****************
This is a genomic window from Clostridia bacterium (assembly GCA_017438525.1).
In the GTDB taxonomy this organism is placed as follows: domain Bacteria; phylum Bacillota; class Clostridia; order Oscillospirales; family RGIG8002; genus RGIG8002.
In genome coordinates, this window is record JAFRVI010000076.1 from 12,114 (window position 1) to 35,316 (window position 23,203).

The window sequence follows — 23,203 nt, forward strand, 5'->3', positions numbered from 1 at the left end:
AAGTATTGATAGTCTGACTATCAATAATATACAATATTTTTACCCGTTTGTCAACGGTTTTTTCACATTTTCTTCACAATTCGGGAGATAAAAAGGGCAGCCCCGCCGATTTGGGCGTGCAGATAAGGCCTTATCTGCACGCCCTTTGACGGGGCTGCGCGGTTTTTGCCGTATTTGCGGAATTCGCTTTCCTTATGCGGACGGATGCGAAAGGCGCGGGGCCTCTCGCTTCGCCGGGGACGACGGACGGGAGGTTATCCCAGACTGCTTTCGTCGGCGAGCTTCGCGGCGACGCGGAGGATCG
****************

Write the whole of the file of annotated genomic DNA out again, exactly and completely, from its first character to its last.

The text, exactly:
This is a genomic window from Clostridia bacterium (assembly GCA_017438525.1).
In the GTDB taxonomy this organism is placed as follows: domain Bacteria; phylum Bacillota; class Clostridia; order Oscillospirales; family RGIG8002; genus RGIG8002.
In genome coordinates, this window is record JAFRVI010000076.1 from 12,114 (window position 1) to 35,316 (window position 23,203).

The window sequence follows — 23,203 nt, forward strand, 5'->3', positions numbered from 1 at the left end:
AAGTATTGATAGTCTGACTATCAATAATATACAATATTTTTACCCGTTTGTCAACGGTTTTTTCACATTTTCTTCACAATTCGGGAGATAAAAAGGGCAGCCCCGCCGATTTGGGCGTGCAGATAAGGCCTTATCTGCACGCCCTTTGACGGGGCTGCGCGGTTTTTGCCGTATTTGCGGAATTCGCTTTCCTTATGCGGACGGATGCGAAAGGCGCGGGGCCTCTCGCTTCGCCGGGGACGACGGACGGGAGGTTATCCCAGACTGCTTTCGTCGGCGAGCTTCGCGGCGACGCGGAGGATCG